False Memory Syndrome

As early as the late 1890s, well-known psychologists Sigmund Freud and Pierre Janet had already conceptualized and introduced the theory of blocked and recovered memories of traumatic events (Gleaves, Smith, Butler & Spiegel, 2004). During that time, Freud made famous his “Aetiology of Hysteria,” wherein he discussed his novel theory of hysteria being caused by repressed memories of childhood sexual trauma (Gleaves, Smith, Butler & Spiegel, 2004). Since then, many theories have been developed and studies and research conducted, which built upon the early theories on repressed memories (Gleaves, Smith, Butler & Spiegel, 2004).

Thus, to this day, almost all disciplines, such as the legal system and the mental health profession, regard blocked or repressed memories of traumatic events as real phenomena (Gleaves, Smith, Butler & Spiegel, 2004). The concept of false memories is one of the offshoots of the early theories like Freud’s, and it refers to “experiences that to rememberers seem to be memories of events that took place within experiments, but which do not correspond to experimentally presented stimuli (Gleaves, Smith, Butler & Spiegel, 2004).

” Compared to memory errors, which are often characterized by absence of memory, recognition failure, or retrieval failures, false memories involve the recollection of an event that did not actually occur (Gleaves, Smith, Butler & Spiegel, 2004). Thus, in false memory, there is absolute failure for the memories to correspond with reality (Gleaves, Smith, Butler & Spiegel, 2004). In the 1990s, the false memory syndrome reached epidemic proportions, and literature on the matter grew, mainly because of stories and personal accounts from people who have allegedly been falsely accused of sexual abuse (Gleaves, Smith, Butler & Spiegel, 2004).

Most of the accounts also came from “recantors,” or those who reported sexual abuse but later on realized or believed that their reports did not actually occur (Gleaves, Smith, Butler & Spiegel, 2004). Despite these numerous accounts, there is a dearth of evidence or statistics to support such personal stories and accounts, aside from publication in various literary and scientific journals (Gleaves, Smith, Butler & Spiegel, 2004).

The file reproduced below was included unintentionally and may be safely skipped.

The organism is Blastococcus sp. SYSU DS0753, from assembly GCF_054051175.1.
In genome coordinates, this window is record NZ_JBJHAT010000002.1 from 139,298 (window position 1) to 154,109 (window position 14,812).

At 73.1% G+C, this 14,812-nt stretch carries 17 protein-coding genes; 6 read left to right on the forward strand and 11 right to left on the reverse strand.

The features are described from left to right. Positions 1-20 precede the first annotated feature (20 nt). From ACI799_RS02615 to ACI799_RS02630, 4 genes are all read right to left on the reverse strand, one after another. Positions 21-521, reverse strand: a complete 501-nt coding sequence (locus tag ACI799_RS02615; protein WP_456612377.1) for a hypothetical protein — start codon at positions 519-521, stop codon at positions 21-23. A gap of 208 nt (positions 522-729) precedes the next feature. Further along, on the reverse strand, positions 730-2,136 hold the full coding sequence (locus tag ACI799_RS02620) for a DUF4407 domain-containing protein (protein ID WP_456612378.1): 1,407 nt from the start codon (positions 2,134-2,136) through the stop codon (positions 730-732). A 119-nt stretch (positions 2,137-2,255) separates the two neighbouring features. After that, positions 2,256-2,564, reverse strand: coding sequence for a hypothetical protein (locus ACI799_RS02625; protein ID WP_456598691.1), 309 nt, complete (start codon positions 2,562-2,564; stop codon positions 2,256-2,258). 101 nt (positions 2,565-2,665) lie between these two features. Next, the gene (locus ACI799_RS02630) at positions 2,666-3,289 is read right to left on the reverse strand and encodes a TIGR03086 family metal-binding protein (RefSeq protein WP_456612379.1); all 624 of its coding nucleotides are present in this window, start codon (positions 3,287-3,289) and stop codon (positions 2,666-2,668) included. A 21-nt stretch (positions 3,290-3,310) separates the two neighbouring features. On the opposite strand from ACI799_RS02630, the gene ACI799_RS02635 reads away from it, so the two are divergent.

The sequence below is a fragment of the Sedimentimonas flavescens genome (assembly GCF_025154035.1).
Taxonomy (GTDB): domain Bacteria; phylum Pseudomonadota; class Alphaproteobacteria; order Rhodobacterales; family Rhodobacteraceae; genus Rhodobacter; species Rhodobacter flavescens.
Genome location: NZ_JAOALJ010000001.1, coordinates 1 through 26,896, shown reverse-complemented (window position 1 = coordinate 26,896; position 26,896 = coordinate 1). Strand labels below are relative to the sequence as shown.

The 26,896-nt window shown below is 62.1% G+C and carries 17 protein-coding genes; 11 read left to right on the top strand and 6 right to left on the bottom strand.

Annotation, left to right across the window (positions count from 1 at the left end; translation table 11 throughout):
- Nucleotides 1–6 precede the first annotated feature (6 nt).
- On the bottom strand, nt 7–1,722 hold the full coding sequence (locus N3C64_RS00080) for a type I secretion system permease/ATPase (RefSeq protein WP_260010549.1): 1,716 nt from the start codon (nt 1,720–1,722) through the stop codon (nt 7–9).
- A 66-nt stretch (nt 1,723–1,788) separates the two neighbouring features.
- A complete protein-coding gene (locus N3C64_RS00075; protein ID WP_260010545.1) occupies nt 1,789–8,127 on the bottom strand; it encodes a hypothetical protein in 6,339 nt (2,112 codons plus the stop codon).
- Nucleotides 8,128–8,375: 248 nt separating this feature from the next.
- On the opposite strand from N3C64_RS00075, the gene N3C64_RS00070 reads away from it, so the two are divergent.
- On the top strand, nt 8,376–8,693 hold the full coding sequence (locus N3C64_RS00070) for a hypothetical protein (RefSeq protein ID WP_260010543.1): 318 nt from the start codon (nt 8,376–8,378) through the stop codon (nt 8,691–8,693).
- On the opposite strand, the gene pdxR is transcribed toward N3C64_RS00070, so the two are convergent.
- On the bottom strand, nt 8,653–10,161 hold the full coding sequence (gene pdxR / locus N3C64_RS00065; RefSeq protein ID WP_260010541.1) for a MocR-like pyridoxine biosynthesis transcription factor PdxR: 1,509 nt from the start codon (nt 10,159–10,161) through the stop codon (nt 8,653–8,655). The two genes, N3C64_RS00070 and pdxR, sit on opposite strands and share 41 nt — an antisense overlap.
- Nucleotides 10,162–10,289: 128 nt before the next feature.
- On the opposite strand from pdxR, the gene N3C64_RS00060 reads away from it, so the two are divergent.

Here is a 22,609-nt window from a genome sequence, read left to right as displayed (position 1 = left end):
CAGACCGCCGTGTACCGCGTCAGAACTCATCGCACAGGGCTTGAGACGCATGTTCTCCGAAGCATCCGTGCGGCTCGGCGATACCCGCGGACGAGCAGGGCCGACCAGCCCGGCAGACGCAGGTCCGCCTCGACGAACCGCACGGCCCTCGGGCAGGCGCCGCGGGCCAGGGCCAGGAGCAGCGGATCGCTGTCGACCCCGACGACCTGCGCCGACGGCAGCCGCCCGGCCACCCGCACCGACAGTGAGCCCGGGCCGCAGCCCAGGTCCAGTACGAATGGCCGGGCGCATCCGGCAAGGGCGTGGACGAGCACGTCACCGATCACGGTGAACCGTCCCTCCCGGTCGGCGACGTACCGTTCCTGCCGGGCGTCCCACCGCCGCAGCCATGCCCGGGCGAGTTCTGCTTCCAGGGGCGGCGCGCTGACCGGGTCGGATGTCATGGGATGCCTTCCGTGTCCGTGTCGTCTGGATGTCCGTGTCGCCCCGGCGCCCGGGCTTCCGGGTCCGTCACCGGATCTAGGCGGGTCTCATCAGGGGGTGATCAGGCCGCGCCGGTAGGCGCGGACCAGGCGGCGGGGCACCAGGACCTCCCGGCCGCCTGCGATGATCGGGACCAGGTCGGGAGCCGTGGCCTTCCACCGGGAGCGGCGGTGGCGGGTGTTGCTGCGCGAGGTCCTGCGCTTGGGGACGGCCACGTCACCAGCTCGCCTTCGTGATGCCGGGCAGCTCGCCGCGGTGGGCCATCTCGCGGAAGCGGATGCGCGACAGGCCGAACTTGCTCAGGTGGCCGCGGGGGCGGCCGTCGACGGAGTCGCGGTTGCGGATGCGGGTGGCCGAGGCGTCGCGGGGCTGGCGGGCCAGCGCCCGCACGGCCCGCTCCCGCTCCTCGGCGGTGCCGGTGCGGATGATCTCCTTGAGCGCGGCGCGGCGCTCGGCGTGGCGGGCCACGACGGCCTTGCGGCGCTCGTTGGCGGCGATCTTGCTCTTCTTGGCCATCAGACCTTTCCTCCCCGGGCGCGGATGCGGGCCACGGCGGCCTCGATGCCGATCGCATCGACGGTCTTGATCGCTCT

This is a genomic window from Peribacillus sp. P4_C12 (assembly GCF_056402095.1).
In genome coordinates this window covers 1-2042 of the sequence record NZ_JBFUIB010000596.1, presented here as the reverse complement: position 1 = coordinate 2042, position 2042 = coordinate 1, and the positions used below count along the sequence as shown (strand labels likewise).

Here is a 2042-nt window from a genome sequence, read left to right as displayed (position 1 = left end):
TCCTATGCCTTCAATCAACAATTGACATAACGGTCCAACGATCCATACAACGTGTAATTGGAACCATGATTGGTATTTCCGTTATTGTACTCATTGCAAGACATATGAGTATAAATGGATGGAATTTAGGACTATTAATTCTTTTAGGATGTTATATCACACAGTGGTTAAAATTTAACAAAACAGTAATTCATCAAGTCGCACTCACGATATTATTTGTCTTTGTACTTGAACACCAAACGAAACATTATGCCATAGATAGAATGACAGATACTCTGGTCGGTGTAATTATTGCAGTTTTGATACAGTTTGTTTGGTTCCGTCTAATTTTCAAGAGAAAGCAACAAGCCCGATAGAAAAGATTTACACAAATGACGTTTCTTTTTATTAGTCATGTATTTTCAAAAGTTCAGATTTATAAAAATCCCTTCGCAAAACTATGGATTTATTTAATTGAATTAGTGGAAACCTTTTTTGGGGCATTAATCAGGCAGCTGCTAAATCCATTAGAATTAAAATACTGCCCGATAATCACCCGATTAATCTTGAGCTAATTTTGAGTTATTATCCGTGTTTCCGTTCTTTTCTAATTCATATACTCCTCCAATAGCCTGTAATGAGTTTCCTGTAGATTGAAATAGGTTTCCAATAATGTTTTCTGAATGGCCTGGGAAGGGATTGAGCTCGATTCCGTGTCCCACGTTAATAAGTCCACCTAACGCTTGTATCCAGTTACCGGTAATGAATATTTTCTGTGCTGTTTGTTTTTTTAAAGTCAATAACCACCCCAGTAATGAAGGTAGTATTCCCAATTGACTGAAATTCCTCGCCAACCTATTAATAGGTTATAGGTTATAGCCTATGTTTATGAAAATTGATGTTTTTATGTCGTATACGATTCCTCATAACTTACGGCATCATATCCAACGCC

On the other hand, there are some experimental evidence of false memories, coming from research and studies that concluded that “subjects can be made to report remembering events that did not occur (Gleaves, Smith, Butler & Spiegel, 2004). ” One example of an experiment that yielded positive results on false memories is the experiment on misinformation effect, whereby the subject is exposed to the original event, and then to intervening events designed to mislead him (Gleaves, Smith, Butler & Spiegel, 2004).

Thereafter, the subject would be given a memory test, which would show that most subjects would remember only the misled or inferred events as real events that actually occurred (Gleaves, Smith, Butler & Spiegel, 2004). These studies and findings lead me to believe that false memory syndrome is a real condition that is characterized by the manipulation of a person’s memory or cognitive processes. The condition compels the person into thinking that something happened, but I do not believe that such act is a deliberate one made to attract attention.

The creation of a false memory is brought about by external factors, such as trauma or improper offer of information, which alters the perception and memory of a person.

Works Cited Gleaves, D. H. , Smith, S. M. , Butler, L. D. & Spiegel, D. (2004). False and Recovered Memories in the Laboratory and Clinic: A Review of Experimental and Clinical Evidence. American Psychological Association D12, 3-28.

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